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Recovery of sulfur from phosphogypsum: conversion of calcium sulfate to calcium sulfide.
Tuscaloosa, AL: U.S. Department of the Interior, Bureau of Mines, RI 9323, 1990 Jan; :1-10
In a cooperative effort between the U.S. Bureau of Mines and the Florida Institute of Phosphate Research, with input from the phosphate industry, the conversion of phosphogypsum to sulfur has been investigated. The first step in the conversion scheme involves reduction of phosphogypsum to calcium sulfide. Effects of temperature, catalyst, reaction time, and type of reductant (carbon monoxide and coal) are discussed. It was determined that phosphogypsum could be reduced to calcium sulfide at 850 deg. to 1,000 deg. C, using either coal or carbon monoxide as the reductant. The required temperature was lowered to 750 deg. C using ferric oxide or magnetite as a catalyst for the reduction reaction. Results indicate that as the volatiles content of the coal is increased, reaction temperature may be decreased to obtain a given conversion, or if the reaction temperature is maintained constant, the conversion can be increased. Best results were 95- to 100-pct conversion using a high-volatile coal at 800 deg. to 850 deg. C. Addition of a catalyst increased calcium sulfide yield when low- or medium-volatile coals were used as reductants, but had little effect when high-volatile coals were used.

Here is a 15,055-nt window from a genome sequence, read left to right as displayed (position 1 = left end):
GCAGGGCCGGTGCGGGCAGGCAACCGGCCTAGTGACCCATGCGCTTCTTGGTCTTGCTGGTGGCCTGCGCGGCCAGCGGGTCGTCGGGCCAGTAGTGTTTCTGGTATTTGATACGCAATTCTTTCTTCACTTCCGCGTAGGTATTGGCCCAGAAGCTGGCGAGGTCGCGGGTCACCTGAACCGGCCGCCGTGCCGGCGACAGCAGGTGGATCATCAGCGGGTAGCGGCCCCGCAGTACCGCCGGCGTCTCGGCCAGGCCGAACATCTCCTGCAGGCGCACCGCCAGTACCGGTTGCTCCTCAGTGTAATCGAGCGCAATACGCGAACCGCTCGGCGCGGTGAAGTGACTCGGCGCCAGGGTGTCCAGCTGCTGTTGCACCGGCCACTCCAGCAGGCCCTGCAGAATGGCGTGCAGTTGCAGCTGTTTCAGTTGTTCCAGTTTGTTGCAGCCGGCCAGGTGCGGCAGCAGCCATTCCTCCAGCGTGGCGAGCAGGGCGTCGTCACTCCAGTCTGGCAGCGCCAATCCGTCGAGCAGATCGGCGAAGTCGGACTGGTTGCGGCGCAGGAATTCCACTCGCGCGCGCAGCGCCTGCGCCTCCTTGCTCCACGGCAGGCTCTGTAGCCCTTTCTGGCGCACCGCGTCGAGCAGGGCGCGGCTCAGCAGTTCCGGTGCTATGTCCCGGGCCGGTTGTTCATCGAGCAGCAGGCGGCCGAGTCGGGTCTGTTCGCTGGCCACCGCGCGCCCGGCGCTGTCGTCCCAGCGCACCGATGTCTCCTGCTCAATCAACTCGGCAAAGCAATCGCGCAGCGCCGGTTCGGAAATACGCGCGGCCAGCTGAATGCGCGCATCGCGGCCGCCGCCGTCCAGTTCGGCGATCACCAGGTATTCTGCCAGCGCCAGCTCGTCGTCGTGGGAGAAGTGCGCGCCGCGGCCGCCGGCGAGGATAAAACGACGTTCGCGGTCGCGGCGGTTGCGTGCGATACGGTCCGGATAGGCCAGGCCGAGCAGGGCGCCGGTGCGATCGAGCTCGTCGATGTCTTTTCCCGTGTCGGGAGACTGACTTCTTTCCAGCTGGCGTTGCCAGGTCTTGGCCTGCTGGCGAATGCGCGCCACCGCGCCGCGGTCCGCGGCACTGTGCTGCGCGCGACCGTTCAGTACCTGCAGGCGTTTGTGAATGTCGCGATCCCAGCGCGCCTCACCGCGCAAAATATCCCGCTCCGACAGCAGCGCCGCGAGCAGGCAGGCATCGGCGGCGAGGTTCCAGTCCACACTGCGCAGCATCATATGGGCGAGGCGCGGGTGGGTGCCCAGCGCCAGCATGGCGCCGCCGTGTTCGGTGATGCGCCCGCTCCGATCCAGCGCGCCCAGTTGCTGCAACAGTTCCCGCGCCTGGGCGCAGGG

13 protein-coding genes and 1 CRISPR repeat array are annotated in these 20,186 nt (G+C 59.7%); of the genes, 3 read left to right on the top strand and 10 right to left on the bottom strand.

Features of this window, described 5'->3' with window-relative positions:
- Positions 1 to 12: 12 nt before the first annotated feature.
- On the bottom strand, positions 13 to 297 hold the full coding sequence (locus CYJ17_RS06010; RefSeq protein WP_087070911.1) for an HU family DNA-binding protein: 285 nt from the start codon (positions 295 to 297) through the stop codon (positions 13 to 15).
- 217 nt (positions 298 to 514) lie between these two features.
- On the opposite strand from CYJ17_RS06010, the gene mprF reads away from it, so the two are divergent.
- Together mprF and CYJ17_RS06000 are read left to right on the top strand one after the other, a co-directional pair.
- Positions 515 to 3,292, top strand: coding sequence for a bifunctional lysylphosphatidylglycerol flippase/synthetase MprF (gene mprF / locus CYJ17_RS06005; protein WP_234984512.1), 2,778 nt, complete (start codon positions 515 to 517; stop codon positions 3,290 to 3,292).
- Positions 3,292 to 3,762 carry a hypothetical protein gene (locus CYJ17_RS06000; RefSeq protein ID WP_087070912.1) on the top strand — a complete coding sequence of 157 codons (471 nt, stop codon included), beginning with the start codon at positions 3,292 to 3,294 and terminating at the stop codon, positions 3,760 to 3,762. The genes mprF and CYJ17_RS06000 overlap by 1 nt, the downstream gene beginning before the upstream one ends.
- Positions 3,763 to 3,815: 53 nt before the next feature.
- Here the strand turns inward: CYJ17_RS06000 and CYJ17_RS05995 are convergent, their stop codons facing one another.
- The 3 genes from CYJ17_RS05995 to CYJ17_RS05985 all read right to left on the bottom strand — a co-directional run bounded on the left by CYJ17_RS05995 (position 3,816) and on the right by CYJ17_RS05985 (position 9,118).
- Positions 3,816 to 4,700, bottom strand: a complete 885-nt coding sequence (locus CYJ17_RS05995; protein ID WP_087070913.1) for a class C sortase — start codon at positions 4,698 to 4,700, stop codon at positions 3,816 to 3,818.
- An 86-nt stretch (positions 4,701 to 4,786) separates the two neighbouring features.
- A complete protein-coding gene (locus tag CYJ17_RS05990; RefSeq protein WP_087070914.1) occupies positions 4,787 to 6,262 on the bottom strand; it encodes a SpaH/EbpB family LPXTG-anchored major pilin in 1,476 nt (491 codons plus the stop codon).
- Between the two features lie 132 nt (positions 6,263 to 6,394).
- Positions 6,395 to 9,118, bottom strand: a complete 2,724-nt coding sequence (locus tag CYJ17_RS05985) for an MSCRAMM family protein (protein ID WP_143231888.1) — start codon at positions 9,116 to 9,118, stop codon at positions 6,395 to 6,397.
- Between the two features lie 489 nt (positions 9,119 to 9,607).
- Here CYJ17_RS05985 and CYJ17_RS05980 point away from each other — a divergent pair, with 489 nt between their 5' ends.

Gypsum; Oxidation-reduction-reactions; Coal; Catalysts; Recovery; Carbon-monoxide; Calcium-sulfates; Reduction-Chemistry; Phosphate-deposits
IH; Report of Investigations
NTIS Accession No.
Recovery of sulfur from phosphogypsum: conversion of calcium sulfate to calcium sulfide
Page last reviewed: April 12, 2019
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